Loading...
Wednesday, November 07, 2018

Third Army’s post-World War I occupation of the German Rhineland revealed numerous shortfalls in its military government experience, leading to development of civil affairs doctrine, specialized personnel and units, and professional training and education. Col. Irwin L. Hunt’s 1920 report, “American Military Government of Occupied Germany, 1918–1920” heralded the beginning of modern Army civil affairs, which is celebrating its centennial the last week of October at Fort Bragg, N.C. Along with civil affairs’ enduring value, many current issues in maintaining this unique and vital strategic land power capability stretch back to that formative report. 

The key finding of Hunt’s report for Third Army rings familiar: The Army “lacked both training and organization to guide the destinies of the nearly one million civilians whom the fortunes of war had placed under its temporary sovereignty.” Although the Army had experience in military government operations as far back as the 1830s in Texas and Mexico as well as in the Philippines and the Caribbean after the Spanish-American War, Hunt’s report established the enduring requirement for civil affairs/military government units and a standing staff section at Army Headquarters to incorporate them into war planning. The Rules of Land Warfare that followed in 1934 contained a section on military government, confirming the same need. In 1940, the Army published Field Manual 27-5: Military Government and Civil Affairs, which guided civil affairs/military government efforts during major combat operations in World War II and Korea.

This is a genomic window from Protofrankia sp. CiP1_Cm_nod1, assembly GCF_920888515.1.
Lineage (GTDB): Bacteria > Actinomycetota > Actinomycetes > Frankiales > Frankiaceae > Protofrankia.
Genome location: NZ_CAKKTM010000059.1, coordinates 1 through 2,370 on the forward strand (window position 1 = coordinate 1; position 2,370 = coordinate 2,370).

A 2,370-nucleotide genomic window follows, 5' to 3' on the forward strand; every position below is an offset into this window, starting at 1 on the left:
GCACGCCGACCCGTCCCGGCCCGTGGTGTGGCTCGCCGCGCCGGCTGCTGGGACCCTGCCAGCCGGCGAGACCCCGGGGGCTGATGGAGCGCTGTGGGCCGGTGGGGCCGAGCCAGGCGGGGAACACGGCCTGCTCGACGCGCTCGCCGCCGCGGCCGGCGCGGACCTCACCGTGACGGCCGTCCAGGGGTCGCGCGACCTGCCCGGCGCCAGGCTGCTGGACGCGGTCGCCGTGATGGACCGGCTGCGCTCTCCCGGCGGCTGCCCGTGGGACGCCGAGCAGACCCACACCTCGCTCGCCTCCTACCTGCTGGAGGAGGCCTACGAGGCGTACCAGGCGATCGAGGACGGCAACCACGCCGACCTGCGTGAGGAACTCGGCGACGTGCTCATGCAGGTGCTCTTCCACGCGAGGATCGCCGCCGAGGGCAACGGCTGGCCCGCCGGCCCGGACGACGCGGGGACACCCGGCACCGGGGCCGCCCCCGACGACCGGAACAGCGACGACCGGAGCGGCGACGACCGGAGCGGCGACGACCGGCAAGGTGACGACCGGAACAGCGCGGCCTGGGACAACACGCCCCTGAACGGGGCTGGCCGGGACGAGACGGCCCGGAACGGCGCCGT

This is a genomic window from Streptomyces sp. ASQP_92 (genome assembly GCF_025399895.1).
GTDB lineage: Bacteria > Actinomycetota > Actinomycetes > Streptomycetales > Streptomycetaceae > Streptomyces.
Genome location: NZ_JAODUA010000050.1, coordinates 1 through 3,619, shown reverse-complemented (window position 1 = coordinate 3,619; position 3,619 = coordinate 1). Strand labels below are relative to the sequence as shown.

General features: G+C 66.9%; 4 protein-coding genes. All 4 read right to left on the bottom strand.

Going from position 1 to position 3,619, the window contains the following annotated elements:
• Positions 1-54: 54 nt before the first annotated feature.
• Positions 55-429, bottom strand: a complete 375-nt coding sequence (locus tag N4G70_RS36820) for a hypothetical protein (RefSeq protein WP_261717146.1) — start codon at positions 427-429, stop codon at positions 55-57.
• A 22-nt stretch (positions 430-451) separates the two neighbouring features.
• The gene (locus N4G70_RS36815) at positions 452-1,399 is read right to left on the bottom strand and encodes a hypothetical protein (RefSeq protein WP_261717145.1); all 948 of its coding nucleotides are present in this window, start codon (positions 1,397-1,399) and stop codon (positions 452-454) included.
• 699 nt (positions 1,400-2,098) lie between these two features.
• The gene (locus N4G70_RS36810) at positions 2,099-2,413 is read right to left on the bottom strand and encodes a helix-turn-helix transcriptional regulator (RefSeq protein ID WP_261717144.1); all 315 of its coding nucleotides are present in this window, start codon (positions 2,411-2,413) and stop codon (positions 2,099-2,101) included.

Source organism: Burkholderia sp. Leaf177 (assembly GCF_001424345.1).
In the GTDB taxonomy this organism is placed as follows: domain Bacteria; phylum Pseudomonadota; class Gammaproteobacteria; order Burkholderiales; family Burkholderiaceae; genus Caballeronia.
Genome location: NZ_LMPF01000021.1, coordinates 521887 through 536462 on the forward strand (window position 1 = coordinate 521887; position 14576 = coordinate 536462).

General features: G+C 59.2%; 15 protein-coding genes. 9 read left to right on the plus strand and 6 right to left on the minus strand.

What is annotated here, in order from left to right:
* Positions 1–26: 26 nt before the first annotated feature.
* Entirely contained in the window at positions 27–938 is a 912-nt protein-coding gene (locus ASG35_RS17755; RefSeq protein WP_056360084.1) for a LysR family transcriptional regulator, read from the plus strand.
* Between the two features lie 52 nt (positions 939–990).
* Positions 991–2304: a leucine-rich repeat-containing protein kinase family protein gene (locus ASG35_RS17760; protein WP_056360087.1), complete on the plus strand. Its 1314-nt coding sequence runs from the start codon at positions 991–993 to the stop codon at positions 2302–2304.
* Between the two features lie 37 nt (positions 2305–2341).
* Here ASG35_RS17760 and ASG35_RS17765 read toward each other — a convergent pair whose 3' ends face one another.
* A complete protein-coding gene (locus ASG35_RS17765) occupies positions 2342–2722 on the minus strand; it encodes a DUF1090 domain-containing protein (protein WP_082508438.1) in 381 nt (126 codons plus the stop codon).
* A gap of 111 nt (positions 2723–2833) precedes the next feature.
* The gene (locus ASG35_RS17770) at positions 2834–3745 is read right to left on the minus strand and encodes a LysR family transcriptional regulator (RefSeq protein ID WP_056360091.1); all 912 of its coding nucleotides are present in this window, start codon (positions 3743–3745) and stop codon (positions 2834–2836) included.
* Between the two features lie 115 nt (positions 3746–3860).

Holshek2.jpg

Spc. Lauren Reed, a veterinary technician with the 404th Civil Affairs Battalion (Airborne), demonstrates a military working dog procedure to members of the Kenya Defense Force in Nairobi.
(Credit: U.S. Navy/Petty Officer 2nd Class Timothy M. Ahearn)

The rest is history. The Army continued to deploy civil affairs units in Vietnam and in small wars for military civic action and civil assistance during the Cold War. Civil affairs provided ministerial advisory teams and functional specialists for the invasion of Grenada in 1983, the restoration of Panama in 1989 and Operation Uphold Democracy in Haiti, then supported peacekeeping and stability operations in the Balkans. Shortly after the U.S. Special Operations Command began in 1987, the Army aligned civil affairs commands—in addition to the then-96th Civil Affairs Battalion under the U.S. Army Special Operations Command, the U.S. Army Civil Affairs and Psychological Operations Command (Airborne) and eventually under the U.S. Army Forces Command.